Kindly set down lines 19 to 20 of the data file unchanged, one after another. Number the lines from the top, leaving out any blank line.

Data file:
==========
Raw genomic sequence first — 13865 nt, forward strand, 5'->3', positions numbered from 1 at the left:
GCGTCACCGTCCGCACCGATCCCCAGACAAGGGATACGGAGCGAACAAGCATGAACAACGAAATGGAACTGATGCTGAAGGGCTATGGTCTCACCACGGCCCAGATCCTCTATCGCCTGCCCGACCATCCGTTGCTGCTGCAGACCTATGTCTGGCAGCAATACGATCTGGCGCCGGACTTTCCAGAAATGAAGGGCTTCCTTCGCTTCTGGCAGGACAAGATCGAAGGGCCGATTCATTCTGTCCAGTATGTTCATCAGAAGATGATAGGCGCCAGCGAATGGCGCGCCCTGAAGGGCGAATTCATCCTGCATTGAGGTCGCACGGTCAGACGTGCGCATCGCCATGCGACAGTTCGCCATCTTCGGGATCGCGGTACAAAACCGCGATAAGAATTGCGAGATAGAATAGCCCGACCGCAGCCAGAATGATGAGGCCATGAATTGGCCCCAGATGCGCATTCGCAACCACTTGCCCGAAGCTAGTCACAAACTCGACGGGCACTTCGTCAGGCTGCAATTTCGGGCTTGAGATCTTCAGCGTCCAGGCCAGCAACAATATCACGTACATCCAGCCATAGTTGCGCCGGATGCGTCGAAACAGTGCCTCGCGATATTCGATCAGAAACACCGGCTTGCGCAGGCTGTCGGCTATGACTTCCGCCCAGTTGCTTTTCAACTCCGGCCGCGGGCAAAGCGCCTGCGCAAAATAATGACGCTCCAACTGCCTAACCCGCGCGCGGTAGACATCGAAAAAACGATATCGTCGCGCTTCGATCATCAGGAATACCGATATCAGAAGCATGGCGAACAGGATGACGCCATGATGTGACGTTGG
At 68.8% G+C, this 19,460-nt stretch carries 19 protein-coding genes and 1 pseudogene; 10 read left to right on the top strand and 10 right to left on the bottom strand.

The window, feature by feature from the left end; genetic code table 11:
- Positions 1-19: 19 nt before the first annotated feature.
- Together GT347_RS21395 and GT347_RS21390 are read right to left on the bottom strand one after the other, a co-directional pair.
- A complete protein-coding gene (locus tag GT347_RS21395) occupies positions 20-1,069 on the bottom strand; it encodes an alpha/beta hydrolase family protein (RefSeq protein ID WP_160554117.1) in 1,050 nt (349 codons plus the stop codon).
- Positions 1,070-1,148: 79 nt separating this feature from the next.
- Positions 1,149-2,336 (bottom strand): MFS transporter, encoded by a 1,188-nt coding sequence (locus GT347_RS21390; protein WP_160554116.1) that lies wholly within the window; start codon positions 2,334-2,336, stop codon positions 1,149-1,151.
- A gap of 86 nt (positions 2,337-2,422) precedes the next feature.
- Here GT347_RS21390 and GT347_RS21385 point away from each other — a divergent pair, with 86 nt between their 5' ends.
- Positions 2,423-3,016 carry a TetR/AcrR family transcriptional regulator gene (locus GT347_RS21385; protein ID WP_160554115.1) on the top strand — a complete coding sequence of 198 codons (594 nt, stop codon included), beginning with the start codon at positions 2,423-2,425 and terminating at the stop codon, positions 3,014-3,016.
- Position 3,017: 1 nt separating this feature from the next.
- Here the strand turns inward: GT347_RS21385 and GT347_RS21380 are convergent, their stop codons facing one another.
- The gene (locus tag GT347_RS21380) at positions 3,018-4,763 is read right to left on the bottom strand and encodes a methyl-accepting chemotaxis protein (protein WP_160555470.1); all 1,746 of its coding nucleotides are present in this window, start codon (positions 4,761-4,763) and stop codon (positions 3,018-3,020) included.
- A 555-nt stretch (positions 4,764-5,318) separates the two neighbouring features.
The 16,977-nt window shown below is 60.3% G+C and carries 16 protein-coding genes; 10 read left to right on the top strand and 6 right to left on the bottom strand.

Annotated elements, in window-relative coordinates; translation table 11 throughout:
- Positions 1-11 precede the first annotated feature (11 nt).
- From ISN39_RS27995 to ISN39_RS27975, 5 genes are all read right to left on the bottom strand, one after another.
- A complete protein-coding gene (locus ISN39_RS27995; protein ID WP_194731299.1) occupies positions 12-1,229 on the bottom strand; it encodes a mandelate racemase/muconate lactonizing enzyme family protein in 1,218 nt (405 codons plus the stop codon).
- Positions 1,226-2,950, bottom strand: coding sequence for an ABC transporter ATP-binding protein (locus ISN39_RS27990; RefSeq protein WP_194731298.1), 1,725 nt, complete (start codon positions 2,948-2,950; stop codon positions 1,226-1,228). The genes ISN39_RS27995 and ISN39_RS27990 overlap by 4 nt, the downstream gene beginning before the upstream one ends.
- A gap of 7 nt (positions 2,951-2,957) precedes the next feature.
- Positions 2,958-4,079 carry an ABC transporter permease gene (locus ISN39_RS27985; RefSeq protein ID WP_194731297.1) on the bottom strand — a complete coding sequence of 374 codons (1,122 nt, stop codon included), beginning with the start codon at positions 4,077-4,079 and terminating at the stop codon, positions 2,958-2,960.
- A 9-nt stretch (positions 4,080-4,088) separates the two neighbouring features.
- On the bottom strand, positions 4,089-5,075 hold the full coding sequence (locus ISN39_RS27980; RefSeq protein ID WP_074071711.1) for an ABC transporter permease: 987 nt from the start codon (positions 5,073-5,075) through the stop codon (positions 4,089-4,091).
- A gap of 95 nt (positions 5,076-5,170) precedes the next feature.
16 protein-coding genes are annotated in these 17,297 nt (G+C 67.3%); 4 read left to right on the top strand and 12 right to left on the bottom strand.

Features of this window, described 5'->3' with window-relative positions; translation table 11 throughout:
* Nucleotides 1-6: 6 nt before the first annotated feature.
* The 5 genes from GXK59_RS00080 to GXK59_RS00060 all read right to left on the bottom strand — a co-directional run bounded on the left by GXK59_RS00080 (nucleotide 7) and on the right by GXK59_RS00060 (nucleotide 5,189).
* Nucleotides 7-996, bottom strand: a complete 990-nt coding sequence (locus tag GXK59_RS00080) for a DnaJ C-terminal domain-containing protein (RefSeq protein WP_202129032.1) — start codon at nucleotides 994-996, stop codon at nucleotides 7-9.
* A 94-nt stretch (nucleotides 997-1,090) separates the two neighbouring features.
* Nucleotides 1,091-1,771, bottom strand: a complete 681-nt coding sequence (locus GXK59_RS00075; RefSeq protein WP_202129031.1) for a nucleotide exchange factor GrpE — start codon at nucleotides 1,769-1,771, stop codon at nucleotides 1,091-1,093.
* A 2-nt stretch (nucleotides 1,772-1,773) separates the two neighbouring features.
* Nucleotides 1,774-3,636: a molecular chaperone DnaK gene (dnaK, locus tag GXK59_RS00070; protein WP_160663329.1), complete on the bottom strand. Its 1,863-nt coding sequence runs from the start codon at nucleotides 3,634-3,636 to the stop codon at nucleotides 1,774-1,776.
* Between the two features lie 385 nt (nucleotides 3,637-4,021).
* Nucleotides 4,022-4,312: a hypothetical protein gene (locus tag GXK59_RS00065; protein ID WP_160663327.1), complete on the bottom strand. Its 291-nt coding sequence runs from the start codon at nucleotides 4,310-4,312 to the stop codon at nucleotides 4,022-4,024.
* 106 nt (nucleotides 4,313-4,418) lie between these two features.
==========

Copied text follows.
- Positions 1-11 precede the first annotated feature (11 nt).
- From ISN39_RS27995 to ISN39_RS27975, 5 genes are all read right to left on the bottom strand, one after another.